Friday Prayer

اَلْحَمْدُ لِلّهِ بِجَمِیعِ مَحَامِدِه کُلِّهَا عَلَی جَمِیعِ نِعَمِهِ کُلِّهَا… اَلْحَمْدُ لِلّهِ مالِکِ الْمُلْکِ مُجْرِی الْفُلْکِ مُسَخِّرِ الرِّیاحِ فالِقِ الاْصْباحِ دَیّانِ الدّینِ رَبِّ الْعَالَمینَ اَلْحَمْدُ لِلّهِ عَلی حِلْمِهِ بَعْدَ عِلمِهِ وَالْحَمْدُ لِلّهِ عَلی عَفْوِهِ بَعْدَ قُدْرَتِهِ وَالْحَمْدُ لِلّهِ عَلی طُولِ اَناتِهِ فی غَضَبِهِ وَهُوَ قادِرٌ عَلی ما یُریدُ

All praise be to Allah with full gratitude for all His bounties. … All praise be to Allah: the master of the sovereignty, Who allows arks to flow [on seas], Who controls the winds, Who causes the day to break, Who administers the authority, and Who is the Lord of the worlds. All praise be to Allah for His forbearance despite His full knowledge. All praise be to Allah for His amnesty despite His full power. All praise be to Allah for the length of His respite during His wrath, while He is able to do whatever He wills.

و نشهد أن لا اله الا الله وحده لا شریک له، و أَنَّ محمداً عبده و رسوله ارسله بالهدی و دین الحق لیظهره علی الدین کله و لو کره المشرکون

We bear witness that there is no god but Allah. He is one and has no partners. We bear witness that Muhammad is His servant and messenger, whom He sent with guidance and the religion of truth that He may make it prevail over all religions, though the polytheists should be averse.

اوصیکم عبادالله و نفسی بتقوی الله و اتباع امره و نهیه، و اخوفکم من عقابه

I enjoin you, servants of Allah and myself, to have fear of God and comply with His commands and forbiddances, and warn you against His retribution.


Elijah’s Practice according to the Quran

Elijah or Ilyas was a monotheist prophet from among the Israelites. He is mentioned in the Holy Quran for his prophetic mission and character. Although there have been some who have identified him with Prophet Idris, the Quran attributes distinct characteristics to each of these prophets, affirming that they were separate figures with unique missions.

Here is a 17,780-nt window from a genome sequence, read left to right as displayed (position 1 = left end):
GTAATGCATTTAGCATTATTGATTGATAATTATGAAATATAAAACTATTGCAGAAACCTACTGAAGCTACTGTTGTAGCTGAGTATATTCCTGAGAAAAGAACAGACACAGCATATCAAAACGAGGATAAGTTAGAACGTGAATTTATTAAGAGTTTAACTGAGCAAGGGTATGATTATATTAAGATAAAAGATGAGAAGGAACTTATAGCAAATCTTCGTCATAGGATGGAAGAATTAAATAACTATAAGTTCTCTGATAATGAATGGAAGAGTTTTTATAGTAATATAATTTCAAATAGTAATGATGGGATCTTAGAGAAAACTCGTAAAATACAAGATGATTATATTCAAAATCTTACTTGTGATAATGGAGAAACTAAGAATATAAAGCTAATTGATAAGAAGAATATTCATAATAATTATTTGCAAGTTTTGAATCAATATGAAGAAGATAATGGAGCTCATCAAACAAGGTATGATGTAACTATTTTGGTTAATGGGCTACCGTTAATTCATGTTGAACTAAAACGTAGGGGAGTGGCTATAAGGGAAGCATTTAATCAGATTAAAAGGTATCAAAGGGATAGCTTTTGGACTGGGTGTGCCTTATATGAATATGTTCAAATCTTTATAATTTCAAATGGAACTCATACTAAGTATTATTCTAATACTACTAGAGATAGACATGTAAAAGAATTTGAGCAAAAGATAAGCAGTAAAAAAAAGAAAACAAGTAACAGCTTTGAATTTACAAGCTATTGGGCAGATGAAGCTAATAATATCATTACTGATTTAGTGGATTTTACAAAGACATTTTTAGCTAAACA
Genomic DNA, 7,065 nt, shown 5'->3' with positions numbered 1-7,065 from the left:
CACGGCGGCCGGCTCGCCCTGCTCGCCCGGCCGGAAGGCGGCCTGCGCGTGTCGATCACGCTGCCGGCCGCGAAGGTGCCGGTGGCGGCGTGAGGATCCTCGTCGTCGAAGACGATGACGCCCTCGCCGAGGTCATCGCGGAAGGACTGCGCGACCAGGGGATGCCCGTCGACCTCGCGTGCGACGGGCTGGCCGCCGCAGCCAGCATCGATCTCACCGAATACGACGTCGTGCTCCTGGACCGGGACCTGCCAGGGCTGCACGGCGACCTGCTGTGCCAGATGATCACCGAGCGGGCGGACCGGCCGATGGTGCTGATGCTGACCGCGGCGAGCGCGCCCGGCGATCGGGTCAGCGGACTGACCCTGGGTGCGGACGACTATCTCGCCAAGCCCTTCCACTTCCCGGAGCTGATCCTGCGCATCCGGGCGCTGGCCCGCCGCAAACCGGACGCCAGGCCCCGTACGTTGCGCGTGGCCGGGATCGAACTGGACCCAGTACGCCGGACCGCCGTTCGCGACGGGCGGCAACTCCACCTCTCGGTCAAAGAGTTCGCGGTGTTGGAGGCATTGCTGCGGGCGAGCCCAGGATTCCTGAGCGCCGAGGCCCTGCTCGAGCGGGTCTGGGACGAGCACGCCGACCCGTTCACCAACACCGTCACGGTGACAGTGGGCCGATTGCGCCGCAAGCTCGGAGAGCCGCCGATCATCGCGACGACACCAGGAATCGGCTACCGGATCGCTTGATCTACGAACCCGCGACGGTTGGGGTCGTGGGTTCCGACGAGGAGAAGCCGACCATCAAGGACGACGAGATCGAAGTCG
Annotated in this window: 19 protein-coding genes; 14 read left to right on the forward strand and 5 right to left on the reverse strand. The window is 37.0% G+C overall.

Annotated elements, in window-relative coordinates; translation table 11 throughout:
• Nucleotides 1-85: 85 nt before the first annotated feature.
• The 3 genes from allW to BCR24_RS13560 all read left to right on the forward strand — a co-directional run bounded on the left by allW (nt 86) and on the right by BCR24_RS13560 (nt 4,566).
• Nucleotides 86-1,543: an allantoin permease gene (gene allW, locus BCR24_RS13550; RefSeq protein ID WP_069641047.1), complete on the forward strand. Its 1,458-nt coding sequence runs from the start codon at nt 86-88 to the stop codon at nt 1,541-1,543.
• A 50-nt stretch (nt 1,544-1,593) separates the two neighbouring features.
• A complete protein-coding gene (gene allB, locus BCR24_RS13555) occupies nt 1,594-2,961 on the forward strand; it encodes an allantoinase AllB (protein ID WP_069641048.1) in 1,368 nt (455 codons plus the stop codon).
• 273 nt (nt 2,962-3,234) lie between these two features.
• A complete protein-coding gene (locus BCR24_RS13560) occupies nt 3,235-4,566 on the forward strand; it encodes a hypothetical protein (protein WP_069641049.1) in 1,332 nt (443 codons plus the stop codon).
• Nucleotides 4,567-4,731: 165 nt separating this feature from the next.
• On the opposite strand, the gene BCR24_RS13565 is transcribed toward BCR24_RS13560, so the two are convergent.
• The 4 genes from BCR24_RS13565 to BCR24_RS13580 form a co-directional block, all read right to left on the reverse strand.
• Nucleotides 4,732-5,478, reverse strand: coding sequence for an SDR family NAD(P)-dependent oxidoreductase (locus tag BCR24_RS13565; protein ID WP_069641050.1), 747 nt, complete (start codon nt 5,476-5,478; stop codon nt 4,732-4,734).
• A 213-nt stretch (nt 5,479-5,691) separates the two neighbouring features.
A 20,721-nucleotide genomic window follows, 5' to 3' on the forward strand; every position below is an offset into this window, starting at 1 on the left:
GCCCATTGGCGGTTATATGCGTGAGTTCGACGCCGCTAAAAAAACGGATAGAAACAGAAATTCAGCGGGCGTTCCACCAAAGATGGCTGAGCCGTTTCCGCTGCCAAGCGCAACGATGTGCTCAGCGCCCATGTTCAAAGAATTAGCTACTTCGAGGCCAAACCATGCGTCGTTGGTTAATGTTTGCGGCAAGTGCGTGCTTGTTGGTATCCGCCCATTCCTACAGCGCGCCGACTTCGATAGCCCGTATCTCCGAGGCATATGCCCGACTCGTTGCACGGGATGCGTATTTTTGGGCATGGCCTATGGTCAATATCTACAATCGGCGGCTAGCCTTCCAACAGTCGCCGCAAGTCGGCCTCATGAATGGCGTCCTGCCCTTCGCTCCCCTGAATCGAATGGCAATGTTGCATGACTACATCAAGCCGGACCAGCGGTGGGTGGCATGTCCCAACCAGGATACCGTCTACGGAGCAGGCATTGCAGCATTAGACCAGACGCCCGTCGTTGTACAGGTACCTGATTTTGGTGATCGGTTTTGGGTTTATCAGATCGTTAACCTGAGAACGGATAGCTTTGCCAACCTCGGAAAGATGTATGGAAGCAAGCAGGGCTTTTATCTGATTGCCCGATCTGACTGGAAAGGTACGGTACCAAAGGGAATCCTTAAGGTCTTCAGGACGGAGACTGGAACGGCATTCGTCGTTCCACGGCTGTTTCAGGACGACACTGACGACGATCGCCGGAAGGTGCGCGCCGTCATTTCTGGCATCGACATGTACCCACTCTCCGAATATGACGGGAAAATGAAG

Characteristics of Prophet Elijah

The Quran presents the following characterization of Elijah:

  1. Prophethood

The Quran describes Elijah as a prophet or apostle:

وَإِنَّ إِلْيَاسَ لَمِنَ الْمُرْسَلِينَ

Indeed Ilyas was one of the apostles. (Saffat, 123)

Indeed, it refers to Elijah as among the greatest prophets in human history:

وَتِلْكَ حُجَّتُنَا آتَيْنَاهَا إِبْرَاهِيمَ عَلَى قَوْمِهِ …؛ وَوَهَبْنَا لَهُ إِسْحَاقَ وَيَعْقُوبَ كُلًّا هَدَيْنَا، وَنُوحًا هَدَيْنَا مِنْ قَبْلُ، وَمِنْ ذُرِّيَّتِهِ دَاوُودَ وَسُلَيْمَانَ وَأَيُّوبَ وَيُوسُفَ وَمُوسَى وَهَارُونَ، وَكَذَلِكَ نَجْزِي الْمُحْسِنِينَ؛ وَزَكَرِيَّا وَيَحْيَى وَعِيسَى وَإِلْيَاسَ، كُلٌّ مِنَ الصَّالِحِينَ

This was Our argument that We gave to Abraham against his people. … And We gave him Isaac and Jacob and guided each of them. And Noah We had guided before, and from his offspring, David and Solomon, Job, Joseph, Moses and Aaron—thus do We reward the virtuous—and Zechariah, John, Jesus and Elijah (Ilyas)—each of them among the righteous. (al-Anʿam, 83-85)

  1. God’s Peace and Greeting to Elijah

The Quran generally sends “peace” and “greeting” to all prophets:

سَلَامٌ عَلَى الْمُرْسَلِينَ

Peace be to the apostles! (Saffat, 181)

سَلَامٌ عَلَى عِبَادِهِ الَّذِينَ اصْطَفَى

and Peace be to the servants whom He has chosen. (al-Naml, 59)

However, God particularly sent peace to certain prophets: Noah, Abraham, Moses, Aaron, and Elijah, which indicates their special position for God:

سَلَامٌ عَلَى نُوحٍ فِي الْعَالَمِينَ

Peace to Noah, throughout the nations! (Saffat, 79)

سَلَامٌ عَلَى إِبْرَاهِيمَ

Peace be to Abraham! (Saffat, 109)

سَلَامٌ عَلَى مُوسَى وَهَارُونَ